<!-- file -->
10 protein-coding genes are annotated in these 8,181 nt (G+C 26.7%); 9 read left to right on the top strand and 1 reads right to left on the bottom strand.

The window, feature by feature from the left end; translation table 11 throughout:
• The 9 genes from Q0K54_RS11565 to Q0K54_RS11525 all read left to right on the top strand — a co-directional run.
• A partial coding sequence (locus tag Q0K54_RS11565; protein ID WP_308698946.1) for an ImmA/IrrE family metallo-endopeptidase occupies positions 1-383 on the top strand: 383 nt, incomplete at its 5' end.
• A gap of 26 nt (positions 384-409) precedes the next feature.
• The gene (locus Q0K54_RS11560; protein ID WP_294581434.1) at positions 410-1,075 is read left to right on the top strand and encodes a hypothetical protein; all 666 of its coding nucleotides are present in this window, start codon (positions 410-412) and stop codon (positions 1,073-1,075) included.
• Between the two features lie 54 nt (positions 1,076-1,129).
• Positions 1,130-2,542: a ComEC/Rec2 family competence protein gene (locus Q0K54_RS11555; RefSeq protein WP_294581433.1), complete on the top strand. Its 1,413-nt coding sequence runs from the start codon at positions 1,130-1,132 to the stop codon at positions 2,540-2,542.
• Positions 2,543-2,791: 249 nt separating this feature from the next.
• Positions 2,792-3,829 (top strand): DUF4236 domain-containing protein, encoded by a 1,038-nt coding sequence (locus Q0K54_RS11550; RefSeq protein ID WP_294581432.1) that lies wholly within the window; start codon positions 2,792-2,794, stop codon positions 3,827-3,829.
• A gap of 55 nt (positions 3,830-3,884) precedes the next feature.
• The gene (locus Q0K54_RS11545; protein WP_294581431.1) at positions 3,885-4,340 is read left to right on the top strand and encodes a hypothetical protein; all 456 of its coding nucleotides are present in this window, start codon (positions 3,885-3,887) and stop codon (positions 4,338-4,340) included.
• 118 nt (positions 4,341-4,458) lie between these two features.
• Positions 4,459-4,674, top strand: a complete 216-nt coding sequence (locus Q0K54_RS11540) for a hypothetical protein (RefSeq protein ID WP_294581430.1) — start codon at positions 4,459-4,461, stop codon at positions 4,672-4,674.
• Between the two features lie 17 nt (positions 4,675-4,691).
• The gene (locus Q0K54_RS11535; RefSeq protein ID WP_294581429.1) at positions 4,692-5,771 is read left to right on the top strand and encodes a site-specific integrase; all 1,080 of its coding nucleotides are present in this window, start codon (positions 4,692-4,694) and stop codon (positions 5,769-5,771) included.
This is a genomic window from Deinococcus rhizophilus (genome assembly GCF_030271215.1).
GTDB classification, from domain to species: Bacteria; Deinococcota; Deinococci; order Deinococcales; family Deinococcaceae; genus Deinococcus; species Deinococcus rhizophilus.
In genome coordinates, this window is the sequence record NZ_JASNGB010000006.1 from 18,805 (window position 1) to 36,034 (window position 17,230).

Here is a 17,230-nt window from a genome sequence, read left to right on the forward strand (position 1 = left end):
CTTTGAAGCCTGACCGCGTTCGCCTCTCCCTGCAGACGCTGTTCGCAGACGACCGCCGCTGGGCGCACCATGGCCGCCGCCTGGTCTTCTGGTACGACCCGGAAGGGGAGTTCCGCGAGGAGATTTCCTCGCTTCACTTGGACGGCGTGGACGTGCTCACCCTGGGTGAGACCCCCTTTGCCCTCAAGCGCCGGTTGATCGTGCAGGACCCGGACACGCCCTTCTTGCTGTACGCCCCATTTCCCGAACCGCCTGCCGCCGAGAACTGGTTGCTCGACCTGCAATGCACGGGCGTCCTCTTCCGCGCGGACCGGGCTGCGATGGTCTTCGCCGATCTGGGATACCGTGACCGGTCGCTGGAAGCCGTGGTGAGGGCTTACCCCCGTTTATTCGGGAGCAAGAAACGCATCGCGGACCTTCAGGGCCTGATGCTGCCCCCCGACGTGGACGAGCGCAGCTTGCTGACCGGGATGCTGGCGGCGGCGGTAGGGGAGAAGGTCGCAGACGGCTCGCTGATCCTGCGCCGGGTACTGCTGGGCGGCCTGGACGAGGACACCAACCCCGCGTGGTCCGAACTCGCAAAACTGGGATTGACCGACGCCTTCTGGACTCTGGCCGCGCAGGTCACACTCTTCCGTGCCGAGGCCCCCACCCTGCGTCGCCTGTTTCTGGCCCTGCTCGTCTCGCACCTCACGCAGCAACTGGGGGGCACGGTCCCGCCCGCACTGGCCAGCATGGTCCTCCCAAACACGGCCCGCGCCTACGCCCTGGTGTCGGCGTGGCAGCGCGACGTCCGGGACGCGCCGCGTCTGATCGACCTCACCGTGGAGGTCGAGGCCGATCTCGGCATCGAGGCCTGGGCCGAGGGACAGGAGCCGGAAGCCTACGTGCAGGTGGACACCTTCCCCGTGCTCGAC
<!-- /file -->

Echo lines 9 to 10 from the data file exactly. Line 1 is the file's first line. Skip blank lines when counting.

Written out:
• Positions 2,543-2,791: 249 nt separating this feature from the next.
• Positions 2,792-3,829 (top strand): DUF4236 domain-containing protein, encoded by a 1,038-nt coding sequence (locus Q0K54_RS11550; RefSeq protein ID WP_294581432.1) that lies wholly within the window; start codon positions 2,792-2,794, stop codon positions 3,827-3,829.